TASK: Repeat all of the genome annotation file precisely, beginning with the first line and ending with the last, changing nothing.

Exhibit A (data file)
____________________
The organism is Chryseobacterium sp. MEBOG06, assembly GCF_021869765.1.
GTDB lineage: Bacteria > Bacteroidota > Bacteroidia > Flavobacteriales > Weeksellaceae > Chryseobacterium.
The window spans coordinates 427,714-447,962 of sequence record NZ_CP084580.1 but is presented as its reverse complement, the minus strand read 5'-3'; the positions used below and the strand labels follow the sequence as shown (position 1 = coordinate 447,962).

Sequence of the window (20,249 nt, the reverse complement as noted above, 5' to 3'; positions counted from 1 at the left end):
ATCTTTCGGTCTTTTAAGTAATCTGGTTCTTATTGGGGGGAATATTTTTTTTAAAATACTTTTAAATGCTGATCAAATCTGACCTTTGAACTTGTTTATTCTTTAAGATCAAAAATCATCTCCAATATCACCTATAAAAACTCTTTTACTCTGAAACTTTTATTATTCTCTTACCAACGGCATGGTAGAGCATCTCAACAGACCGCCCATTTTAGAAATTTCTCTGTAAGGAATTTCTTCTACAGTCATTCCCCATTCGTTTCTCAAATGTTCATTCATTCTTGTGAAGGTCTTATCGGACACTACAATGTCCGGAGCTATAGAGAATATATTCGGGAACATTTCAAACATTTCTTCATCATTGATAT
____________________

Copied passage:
The organism is Chryseobacterium sp. MEBOG06, assembly GCF_021869765.1.
GTDB lineage: Bacteria > Bacteroidota > Bacteroidia > Flavobacteriales > Weeksellaceae > Chryseobacterium.
The window spans coordinates 427,714-447,962 of sequence record NZ_CP084580.1 but is presented as its reverse complement, the minus strand read 5'-3'; the positions used below and the strand labels follow the sequence as shown (position 1 = coordinate 447,962).

Sequence of the window (20,249 nt, the reverse complement as noted above, 5' to 3'; positions counted from 1 at the left end):
ATCTTTCGGTCTTTTAAGTAATCTGGTTCTTATTGGGGGGAATATTTTTTTTAAAATACTTTTAAATGCTGATCAAATCTGACCTTTGAACTTGTTTATTCTTTAAGATCAAAAATCATCTCCAATATCACCTATAAAAACTCTTTTACTCTGAAACTTTTATTATTCTCTTACCAACGGCATGGTAGAGCATCTCAACAGACCGCCCATTTTAGAAATTTCTCTGTAAGGAATTTCTTCTACAGTCATTCCCCATTCGTTTCTCAAATGTTCATTCATTCTTGTGAAGGTCTTATCGGACACTACAATGTCCGGAGCTATAGAGAATATATTCGGGAACATTTCAAACATTTCTTCATCATTGATAT